Hock plane kit

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Project by David Kirtley posted 07-03-2010 03:49 AM 3585 views 0 times favorited 12 comments Add to Favorites Watch

Well, I finally got out the kit and put it together. The assembly was real straight forward.

This is a 1-1/2 in plane blade and a “seconds” body. The stock had a couple pitch pockets in it that mostly got trimmed off anyway so I can’t say that it made much difference. I am not put off by wood that actually looks like real wood instead of some perfect plastic version of wood.

The plane kit in itself is deathly simple to put together:

Line up the pieces of stock and clamp it together leaving one blade thickness between the blocks to form the mouth.

Drill some holes in the corner for 1/4 in dowels.

Draw the outline of the throat on the inside of the cheek pieces to know where not to put the glue.

Apply glue and put it together with the dowels in the corner to align things.

Clamp and wait.

Stick in the cross dowel.

Put the blade in to apply some tension.

Dress up the bottom with a plane (or you could use sandpaper on a flat surface)

Open the mouth a bit to expose the blade.

Trim and shape to taste.

Finish and get busy making stuff.

The only deviation I did from the instructions was to open up the mouth more with a file rather than from flattening as I did get things lined up well enough on the glue up to not need to remove that much from the bottom.

I traced an outline of what I wanted for a shape and cut out on the bandsaw. Then I went at it with a rasp to ease the edges and leave a bit of a non-slip texture on the body. A bit of clear Watco and a beeswax polish to make smell pretty and seal it up.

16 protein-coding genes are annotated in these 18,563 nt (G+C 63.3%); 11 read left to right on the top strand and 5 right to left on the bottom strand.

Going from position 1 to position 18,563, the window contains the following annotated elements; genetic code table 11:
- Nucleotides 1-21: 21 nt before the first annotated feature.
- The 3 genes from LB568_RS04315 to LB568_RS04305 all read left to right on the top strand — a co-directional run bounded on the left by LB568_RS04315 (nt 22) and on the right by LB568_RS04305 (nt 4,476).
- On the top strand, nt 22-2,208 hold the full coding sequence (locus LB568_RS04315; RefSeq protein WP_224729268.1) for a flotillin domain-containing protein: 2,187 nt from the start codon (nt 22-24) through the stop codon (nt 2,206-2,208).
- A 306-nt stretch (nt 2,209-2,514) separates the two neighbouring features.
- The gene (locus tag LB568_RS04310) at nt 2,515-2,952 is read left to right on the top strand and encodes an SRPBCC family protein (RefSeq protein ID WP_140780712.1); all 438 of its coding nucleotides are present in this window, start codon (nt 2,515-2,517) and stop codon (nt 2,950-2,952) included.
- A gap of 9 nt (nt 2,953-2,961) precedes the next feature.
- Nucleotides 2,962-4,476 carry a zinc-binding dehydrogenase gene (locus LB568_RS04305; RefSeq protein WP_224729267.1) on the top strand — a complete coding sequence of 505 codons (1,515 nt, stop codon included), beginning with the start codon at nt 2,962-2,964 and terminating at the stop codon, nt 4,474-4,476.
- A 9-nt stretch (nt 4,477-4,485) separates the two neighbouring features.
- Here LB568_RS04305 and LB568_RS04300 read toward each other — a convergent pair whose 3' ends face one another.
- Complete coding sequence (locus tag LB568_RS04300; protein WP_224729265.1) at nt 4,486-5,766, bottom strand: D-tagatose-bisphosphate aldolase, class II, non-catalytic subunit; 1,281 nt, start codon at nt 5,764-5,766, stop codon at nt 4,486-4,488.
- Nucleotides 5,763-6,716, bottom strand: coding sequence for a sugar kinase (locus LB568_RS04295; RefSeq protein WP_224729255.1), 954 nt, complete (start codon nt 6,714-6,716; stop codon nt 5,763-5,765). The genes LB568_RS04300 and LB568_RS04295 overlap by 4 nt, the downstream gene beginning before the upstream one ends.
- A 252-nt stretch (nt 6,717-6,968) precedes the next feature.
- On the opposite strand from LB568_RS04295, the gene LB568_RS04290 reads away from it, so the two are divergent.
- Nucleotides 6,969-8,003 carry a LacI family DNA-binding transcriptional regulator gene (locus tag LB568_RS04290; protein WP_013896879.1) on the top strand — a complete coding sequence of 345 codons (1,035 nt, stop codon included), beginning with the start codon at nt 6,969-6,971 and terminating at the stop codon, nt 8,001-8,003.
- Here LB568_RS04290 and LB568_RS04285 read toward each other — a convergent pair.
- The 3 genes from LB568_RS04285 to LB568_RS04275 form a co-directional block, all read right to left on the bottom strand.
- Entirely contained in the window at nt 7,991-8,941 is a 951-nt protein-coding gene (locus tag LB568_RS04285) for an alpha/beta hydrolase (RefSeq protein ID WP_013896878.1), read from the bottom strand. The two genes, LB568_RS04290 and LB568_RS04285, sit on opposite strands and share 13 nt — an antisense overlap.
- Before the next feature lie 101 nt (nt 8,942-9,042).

It was a lot of fun and I will definitely make a couple more.

-- Woodworking shouldn't cost a fortune:

12 comments so far

View Richard 's profile


394 posts in 4206 days

#1 posted 07-03-2010 03:58 AM

I think I saw the plans to this at woodcraft (not sure) I was thinking about getting it but I know how finicky planes can be. Let us know how it works.

-- Richard Boise, Idaho

View Mark Juliana's profile

Mark Juliana

10 posts in 4899 days

#2 posted 07-03-2010 04:03 AM

Hi David-

I would make 1 suggestion and that is to make the the wedge shorter. I find it much easier to strike the iron with my hammer it the wedge is shorter than the iron.

Just my .02


-- mj Ashland, OR & Rockport, ME

View David Kirtley's profile

David Kirtley

1286 posts in 4083 days

#3 posted 07-03-2010 04:07 AM

It works great. Takes nice curly shavings or fairly chunky ones if I set the blade coarsely.

I was really serious that this is no biggie to put together. Here is Ron’s video showing the build.

Other than slipping with the bandsaw, there really is no way to mess it up. The mouth is a bit finicky but take it slow and easy with a file and use a square to check as you go, you really can’t go wrong.

I put it glued it up last night. Waited a couple hours and planed the bottom and put in the pin. Opened the mouth this morning. Shaped it and put on the finish this evening. No muss, no fuss. About 2 hours total work not counting the wait on the glue.